In fourth grade I had to do a project about Thanksgiving. My teacher, Mrs. Willis, granted a degree of freedom concerning the assignment, and kids were allowed to write essays, make up songs, draw pictures, assemble dioramas, or whatever else they wanted. Because I wasn't already enough of a social pariah in elementary school, I decided to make sock puppets and perform a skit for the class. Surprisingly, the performance proved to be quite popular, despite its lack of historical accuracy.
At ten years old I had a feeble grasp on the plight of the Native Americans, and my performance reflected that lack of knowledge. I was more concerned with the shock value associated with a violent and inflammatory skit. After all, children are idiots, and I was no exception. I was already showing a touch of ill-conceived defiance that would eventually blossom into full blown teenage angst.
Mrs. Willis was less than pleased with my project.
Eventually, she cut the piece short.
I wound up with a C+. On the comment card I received later that week, Mrs. Willis had written, "Lovely puppets. But next time do a little more research. Also part of the project was to talk about what you're thankful for this year, and you did not address that."
I'm thankful for Mortal Kombat 3, I thought to myself. Does that count?
My family never really celebrated Thanksgiving, and I think that's part of the reason for my lack of understanding concerning the holiday's roots. I have a few vague memories of Thanksgiving dinners at my grandparents' ranch, back when my grandmother still cooked. I recall dreading those dinners—not because my grandmother was a poor cook, but because I was such a fussy eater. My mother would cut me bits of turkey and I'd do my best to choke it down, though I usually only succeeded in chewing and chewing and chewing until the turkey expanded into a mushy, unswallowable puree.
Some time in the early nineties, my grandmother decided she was "over it" and stopped cooking altogether. And because my own mother rarely cooked anything more complicated than, "a bunch of random stuff in a stew, it's delicious, just eat it," I grew up a stranger to home-cooked holiday meals. It wasn't until college that I had my first real Thanksgiving dinner—though it left me with little to be thankful for.
It was sophomore year of college and my friend Nona had invited me to Thanksgiving thrown by her employer. She'd recently landed an internship at small design studio, and because she was new, she wanted to bring a friend as a social buffer. Since I'm never one to pass up free food, I obliged.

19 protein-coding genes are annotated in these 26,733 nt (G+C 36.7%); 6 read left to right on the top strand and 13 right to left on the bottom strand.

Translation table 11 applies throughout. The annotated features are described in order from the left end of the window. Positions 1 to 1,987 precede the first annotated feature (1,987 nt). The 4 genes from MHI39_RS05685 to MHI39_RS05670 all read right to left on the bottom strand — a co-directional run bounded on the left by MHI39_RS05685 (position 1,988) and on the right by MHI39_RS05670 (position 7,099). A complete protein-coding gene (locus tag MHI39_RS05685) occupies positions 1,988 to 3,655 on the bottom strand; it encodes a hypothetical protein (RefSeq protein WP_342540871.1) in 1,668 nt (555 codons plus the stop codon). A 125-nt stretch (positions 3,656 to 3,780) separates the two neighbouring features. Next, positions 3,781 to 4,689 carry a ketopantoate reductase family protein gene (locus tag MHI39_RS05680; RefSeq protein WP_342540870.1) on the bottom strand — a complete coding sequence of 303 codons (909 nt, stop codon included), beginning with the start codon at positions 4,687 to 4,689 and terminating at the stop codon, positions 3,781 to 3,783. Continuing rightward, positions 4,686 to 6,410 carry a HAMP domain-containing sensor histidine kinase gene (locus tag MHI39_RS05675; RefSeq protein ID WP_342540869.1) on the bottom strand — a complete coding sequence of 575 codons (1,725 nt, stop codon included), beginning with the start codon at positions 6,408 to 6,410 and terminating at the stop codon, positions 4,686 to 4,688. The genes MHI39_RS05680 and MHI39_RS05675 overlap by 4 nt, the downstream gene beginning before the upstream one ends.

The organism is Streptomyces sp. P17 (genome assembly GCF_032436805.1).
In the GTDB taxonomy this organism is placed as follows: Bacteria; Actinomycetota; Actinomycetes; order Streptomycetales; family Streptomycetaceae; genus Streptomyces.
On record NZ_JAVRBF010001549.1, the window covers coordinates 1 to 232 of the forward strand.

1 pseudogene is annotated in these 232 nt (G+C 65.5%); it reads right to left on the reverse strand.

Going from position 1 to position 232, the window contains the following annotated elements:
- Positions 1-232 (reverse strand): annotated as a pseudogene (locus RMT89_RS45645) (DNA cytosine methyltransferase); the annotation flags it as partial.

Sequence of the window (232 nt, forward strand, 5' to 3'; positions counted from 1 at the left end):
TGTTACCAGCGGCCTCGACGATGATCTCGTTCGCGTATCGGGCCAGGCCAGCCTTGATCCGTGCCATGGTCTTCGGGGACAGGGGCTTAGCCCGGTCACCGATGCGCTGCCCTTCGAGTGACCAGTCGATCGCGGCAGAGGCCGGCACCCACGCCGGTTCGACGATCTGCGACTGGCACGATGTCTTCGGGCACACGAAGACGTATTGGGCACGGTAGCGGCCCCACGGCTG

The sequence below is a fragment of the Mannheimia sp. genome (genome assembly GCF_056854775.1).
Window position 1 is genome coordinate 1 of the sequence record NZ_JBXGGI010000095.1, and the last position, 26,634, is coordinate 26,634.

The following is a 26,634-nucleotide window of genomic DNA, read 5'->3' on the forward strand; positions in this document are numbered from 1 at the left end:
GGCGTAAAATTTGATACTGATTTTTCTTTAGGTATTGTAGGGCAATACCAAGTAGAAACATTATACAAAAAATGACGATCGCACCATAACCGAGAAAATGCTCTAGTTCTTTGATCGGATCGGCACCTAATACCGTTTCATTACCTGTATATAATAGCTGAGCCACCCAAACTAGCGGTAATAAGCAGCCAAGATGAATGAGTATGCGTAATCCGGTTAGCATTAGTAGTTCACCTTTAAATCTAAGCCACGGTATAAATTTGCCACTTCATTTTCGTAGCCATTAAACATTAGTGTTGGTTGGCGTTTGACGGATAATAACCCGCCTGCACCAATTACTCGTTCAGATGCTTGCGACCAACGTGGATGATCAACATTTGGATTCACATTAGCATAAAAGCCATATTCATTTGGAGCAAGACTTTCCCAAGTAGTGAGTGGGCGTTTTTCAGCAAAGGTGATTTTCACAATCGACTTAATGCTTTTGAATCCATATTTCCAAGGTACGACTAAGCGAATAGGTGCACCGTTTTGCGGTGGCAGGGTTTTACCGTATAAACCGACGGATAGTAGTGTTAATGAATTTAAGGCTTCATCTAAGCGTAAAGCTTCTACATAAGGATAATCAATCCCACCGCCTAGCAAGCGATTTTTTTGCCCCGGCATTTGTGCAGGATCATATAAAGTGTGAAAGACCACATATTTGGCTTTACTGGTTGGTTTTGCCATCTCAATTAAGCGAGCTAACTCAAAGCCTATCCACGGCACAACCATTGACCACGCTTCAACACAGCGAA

"How does this work?" I asked. "Is it like a potluck? Should I pick up a chocolate cake from Costco?"
"No, my boss reserved a big table at a restaurant," said Nona. "Just come. I don't really know anyone at work yet. Everyone is older than me except for this d-bag Galen, and I hate him. Just come."
I'd seen a picture of Galen before. I'd never met him, but i hated him too.
I appreciated the fact that Nona's boss had opted to hold Thanksgiving in a restaurant since the only holiday foods I'm really fond of are mashed potatoes and butter (these can be enjoyed together or separately). The joint he'd chosen was a cozy, tavern-style eatery. When Nona and I arrived, I did my best to make small talk with the dozen or so middle-aged designers in thick Buddy Holly glasses whom I knew I'd probably never see again. Thankfully, food orders were quickly taken and before long I was able to focus my attention on food instead of people, as that is my way.
About ten minutes into the meal, I noticed Nona stop chewing the bite of cranberry stuffing she'd popped into her mouth only moments before. She paused, swallowed laboriously, then gingerly set her fork down and whispered to me quietly, "I'll be right back." After that she disappeared from the table.
Roughly five minutes had passed when my phone vibrated in my pocket. I slipped it out and glanced at it under the table. It was a text from Nona.
I slipped my phone back into my pocket and continued eating, hopeful that Nona would recover and return to the dinner table soon. A few minutes later, my phone buzzed again. It was another text from Nona.
I was nervous for Nona, but at the same time I was nervous for myself. If Nona didn't return soon and someone asked about her, I'd have to explain that her ass was currently exploding down the hall. I tried to imagine when Nona must be going though. I sat at the table, smiling awkwardly at the chattering folks around me, imagining poor Nona careening into space, propelled into the abyss by a never ending stream of diarrhea.